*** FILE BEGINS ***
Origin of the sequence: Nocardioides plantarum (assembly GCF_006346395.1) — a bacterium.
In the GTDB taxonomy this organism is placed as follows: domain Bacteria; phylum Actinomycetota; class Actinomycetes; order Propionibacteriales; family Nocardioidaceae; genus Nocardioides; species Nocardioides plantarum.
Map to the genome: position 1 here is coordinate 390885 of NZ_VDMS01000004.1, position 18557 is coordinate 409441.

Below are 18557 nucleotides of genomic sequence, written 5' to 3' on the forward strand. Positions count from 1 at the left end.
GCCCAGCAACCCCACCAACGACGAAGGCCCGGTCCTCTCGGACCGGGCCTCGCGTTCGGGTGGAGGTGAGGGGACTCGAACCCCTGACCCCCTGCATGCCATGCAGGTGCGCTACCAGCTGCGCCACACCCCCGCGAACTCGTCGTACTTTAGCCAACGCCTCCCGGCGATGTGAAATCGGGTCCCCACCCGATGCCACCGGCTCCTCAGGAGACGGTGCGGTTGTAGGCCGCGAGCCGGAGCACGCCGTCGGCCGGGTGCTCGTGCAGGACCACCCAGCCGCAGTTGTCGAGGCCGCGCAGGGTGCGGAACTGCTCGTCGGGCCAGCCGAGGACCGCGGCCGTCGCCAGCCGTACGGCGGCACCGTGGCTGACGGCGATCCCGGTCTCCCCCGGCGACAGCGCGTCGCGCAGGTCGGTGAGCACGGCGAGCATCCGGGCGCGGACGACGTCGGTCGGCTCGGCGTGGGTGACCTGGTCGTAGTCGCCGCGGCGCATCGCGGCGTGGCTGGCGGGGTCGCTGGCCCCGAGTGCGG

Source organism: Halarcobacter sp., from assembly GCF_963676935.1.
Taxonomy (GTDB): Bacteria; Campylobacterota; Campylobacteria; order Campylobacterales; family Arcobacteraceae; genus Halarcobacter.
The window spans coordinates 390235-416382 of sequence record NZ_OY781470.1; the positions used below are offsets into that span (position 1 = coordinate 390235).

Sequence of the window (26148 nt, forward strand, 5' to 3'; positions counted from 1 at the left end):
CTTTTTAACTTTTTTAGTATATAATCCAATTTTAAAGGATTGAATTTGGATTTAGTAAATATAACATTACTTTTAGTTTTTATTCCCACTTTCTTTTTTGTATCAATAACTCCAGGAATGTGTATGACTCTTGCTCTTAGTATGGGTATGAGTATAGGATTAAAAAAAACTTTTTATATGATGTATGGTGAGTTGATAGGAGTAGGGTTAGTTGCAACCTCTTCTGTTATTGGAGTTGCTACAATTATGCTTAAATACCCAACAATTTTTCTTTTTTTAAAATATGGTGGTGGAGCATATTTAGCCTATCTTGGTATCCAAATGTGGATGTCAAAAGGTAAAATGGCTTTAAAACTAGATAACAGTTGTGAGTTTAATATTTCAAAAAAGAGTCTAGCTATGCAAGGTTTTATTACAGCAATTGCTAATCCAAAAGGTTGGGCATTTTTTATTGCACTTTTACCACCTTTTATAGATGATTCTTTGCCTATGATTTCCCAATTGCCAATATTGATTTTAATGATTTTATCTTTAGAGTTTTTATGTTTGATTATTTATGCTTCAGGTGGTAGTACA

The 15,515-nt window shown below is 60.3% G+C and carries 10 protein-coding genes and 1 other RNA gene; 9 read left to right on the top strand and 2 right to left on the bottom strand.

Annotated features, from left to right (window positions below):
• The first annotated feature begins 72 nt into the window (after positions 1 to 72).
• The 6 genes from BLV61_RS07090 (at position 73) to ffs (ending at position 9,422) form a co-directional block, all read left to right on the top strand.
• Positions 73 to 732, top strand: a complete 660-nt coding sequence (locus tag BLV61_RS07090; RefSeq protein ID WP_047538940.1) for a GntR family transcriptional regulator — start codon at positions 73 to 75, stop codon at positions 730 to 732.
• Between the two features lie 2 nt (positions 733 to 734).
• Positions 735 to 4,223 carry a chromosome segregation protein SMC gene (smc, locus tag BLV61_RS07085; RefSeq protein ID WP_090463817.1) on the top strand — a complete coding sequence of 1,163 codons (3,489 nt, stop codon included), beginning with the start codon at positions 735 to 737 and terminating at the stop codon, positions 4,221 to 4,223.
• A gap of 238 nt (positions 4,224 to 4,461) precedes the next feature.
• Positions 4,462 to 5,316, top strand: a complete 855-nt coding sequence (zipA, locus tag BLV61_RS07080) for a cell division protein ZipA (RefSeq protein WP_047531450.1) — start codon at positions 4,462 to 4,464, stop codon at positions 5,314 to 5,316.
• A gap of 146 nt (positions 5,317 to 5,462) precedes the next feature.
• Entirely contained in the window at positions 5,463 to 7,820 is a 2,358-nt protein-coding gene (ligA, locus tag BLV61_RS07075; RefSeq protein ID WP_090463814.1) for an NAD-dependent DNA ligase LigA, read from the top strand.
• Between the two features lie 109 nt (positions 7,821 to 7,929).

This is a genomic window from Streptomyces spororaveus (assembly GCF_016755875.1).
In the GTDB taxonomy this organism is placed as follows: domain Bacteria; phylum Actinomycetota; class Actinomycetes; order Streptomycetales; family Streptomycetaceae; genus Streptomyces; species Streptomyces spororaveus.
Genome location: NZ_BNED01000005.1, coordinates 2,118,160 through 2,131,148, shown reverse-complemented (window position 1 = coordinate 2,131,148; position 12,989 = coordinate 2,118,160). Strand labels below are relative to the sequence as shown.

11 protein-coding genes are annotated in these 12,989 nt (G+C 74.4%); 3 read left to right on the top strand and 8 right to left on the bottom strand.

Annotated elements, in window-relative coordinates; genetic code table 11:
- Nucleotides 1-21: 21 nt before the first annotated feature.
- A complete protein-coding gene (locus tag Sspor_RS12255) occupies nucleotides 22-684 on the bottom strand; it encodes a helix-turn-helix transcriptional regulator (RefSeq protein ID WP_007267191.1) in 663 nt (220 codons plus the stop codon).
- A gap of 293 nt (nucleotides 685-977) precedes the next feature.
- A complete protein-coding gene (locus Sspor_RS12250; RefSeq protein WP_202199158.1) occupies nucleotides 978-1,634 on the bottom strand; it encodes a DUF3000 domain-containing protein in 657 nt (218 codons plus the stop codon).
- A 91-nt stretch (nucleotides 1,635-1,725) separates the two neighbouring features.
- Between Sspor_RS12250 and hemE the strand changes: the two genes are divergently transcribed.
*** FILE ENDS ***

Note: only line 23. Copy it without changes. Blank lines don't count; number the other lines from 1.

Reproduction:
This is a genomic window from Streptomyces spororaveus (assembly GCF_016755875.1).